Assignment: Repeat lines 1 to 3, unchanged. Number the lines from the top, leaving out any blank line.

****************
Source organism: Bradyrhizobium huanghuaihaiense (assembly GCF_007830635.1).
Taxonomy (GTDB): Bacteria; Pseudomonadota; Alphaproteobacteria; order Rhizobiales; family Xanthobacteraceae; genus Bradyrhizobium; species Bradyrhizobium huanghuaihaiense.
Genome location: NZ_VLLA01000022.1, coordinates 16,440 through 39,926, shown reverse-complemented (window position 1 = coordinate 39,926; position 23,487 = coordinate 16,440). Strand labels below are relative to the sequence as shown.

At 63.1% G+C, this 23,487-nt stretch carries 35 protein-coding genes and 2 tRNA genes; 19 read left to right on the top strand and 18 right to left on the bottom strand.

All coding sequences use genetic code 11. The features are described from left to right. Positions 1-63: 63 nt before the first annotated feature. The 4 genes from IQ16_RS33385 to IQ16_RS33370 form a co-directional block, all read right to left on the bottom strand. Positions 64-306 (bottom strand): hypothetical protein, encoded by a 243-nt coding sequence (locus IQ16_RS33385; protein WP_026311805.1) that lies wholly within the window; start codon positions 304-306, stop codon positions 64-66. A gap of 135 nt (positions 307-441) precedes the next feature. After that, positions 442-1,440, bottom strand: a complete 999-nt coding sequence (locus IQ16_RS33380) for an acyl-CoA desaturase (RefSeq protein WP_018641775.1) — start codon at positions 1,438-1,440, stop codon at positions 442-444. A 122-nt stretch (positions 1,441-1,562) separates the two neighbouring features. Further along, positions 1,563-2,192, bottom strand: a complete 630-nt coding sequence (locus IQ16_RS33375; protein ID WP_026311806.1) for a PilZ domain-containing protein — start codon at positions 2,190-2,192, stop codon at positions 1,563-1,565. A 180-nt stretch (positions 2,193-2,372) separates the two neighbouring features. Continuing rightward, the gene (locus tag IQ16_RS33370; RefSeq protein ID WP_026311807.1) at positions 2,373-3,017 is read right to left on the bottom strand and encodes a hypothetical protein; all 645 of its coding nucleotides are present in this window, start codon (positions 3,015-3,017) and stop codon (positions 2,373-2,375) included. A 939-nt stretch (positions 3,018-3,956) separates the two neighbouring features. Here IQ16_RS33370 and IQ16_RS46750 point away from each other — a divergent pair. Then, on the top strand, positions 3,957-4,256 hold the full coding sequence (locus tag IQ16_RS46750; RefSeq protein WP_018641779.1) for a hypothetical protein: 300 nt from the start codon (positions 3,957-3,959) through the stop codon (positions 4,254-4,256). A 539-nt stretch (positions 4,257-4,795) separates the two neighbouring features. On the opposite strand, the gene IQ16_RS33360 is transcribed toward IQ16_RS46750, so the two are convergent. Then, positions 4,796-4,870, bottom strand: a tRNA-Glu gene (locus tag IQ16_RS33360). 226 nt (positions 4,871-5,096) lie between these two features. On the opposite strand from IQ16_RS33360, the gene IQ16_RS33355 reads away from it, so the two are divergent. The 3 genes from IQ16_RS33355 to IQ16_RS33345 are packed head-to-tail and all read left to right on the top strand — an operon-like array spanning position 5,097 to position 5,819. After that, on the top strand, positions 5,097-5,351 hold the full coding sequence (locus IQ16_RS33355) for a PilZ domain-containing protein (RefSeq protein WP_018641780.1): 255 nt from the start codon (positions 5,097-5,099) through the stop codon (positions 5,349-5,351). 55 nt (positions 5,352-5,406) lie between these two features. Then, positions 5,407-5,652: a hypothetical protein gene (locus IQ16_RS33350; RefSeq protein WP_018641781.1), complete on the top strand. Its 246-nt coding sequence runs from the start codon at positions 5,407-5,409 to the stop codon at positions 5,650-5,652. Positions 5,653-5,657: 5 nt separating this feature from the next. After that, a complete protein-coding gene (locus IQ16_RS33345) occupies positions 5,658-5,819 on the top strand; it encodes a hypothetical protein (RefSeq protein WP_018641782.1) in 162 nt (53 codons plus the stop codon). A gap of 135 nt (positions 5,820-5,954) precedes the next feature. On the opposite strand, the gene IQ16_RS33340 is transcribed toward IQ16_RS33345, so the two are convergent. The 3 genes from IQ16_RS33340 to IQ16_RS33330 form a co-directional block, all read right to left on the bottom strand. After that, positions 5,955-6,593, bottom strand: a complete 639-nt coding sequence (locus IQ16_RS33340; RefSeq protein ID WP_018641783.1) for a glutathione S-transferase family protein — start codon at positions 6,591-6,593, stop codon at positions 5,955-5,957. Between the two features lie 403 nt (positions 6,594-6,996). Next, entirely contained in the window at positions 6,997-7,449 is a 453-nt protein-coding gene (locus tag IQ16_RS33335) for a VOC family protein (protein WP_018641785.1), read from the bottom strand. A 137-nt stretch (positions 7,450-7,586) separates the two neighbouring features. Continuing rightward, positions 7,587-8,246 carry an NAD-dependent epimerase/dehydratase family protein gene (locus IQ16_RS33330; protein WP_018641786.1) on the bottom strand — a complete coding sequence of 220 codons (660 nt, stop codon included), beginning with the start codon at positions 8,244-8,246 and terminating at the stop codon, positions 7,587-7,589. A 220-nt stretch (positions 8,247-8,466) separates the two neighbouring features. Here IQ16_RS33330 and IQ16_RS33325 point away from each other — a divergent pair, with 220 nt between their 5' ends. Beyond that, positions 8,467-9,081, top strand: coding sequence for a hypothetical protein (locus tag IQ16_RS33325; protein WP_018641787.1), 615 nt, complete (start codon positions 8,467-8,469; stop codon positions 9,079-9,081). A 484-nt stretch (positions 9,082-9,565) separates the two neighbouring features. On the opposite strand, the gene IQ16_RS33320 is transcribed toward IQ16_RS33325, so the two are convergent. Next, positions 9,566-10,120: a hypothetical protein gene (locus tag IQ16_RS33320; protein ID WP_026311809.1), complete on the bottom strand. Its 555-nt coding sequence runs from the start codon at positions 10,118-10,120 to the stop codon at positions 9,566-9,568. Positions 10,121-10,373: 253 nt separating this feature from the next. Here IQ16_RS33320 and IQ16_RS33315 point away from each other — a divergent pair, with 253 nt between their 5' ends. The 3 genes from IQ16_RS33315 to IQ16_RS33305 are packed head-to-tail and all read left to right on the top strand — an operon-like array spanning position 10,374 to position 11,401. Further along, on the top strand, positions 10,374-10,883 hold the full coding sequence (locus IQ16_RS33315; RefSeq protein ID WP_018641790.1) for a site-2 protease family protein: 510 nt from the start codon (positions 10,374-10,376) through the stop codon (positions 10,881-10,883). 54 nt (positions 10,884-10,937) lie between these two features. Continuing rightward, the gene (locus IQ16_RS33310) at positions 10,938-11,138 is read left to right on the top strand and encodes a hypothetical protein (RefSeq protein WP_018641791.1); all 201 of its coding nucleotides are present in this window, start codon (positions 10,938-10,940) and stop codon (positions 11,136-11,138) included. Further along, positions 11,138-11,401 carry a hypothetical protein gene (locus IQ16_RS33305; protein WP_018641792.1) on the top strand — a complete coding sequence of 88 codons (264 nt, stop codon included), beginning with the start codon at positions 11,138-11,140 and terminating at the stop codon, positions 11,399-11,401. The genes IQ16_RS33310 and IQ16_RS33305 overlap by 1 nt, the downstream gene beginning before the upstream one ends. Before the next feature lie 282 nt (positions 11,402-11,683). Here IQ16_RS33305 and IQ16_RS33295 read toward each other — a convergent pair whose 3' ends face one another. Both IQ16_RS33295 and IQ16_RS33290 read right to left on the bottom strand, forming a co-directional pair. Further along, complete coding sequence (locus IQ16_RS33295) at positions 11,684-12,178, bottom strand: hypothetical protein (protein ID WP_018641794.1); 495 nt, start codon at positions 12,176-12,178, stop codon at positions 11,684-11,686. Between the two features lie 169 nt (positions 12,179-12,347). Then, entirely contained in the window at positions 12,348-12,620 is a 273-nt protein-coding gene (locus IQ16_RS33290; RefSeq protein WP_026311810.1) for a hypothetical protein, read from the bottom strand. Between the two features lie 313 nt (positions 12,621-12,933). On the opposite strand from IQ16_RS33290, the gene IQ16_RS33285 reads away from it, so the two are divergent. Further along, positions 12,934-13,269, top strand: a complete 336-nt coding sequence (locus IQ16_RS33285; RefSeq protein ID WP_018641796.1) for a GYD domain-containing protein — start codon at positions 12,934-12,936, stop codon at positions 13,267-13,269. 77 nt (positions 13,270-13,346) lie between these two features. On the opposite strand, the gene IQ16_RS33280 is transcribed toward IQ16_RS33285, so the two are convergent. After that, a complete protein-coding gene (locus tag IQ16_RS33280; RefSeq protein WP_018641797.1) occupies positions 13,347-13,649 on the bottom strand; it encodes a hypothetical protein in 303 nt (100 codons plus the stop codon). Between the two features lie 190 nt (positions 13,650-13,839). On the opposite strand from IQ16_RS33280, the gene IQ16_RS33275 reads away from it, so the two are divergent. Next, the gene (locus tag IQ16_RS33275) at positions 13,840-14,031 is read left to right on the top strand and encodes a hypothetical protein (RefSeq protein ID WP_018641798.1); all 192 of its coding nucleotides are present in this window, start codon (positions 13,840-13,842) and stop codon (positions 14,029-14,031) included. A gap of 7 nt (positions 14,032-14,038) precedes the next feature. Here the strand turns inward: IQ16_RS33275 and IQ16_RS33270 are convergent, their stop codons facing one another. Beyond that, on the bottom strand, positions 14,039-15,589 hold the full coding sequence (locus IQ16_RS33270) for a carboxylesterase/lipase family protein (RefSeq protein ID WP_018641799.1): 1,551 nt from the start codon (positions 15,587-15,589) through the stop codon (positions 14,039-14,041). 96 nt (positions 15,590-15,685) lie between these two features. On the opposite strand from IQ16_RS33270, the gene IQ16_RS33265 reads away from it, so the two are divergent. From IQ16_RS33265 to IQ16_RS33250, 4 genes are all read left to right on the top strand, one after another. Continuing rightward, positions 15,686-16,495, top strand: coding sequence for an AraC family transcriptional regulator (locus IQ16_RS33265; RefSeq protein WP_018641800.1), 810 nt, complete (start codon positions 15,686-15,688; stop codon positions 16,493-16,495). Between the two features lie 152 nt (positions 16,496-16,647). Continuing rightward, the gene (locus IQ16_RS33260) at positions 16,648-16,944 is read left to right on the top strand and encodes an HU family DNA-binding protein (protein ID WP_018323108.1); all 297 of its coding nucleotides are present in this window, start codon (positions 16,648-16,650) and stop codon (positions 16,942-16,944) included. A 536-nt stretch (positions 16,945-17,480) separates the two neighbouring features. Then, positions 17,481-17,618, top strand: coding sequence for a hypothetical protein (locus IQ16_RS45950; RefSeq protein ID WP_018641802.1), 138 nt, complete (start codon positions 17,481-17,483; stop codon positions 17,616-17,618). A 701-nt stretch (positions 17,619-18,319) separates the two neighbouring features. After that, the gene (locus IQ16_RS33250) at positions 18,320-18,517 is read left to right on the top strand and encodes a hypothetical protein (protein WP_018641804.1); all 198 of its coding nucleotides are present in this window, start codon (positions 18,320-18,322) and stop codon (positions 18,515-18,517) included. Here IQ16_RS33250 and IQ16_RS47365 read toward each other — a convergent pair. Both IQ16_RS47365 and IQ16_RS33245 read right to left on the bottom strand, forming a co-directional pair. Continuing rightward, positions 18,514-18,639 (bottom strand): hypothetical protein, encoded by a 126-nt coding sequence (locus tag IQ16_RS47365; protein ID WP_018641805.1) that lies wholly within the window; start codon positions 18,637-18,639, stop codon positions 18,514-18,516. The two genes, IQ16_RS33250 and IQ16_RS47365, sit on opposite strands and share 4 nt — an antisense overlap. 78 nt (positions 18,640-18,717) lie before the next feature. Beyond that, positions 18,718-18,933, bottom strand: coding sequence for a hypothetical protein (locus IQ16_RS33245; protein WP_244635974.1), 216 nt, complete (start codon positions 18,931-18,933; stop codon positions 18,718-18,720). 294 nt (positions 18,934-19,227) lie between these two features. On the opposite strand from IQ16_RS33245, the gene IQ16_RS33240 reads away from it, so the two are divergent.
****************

Source organism: Bradyrhizobium huanghuaihaiense (assembly GCF_007830635.1).
Taxonomy (GTDB): Bacteria; Pseudomonadota; Alphaproteobacteria; order Rhizobiales; family Xanthobacteraceae; genus Bradyrhizobium; species Bradyrhizobium huanghuaihaiense.
Genome location: NZ_VLLA01000022.1, coordinates 16,440 through 39,926, shown reverse-complemented (window position 1 = coordinate 39,926; position 23,487 = coordinate 16,440). Strand labels below are relative to the sequence as shown.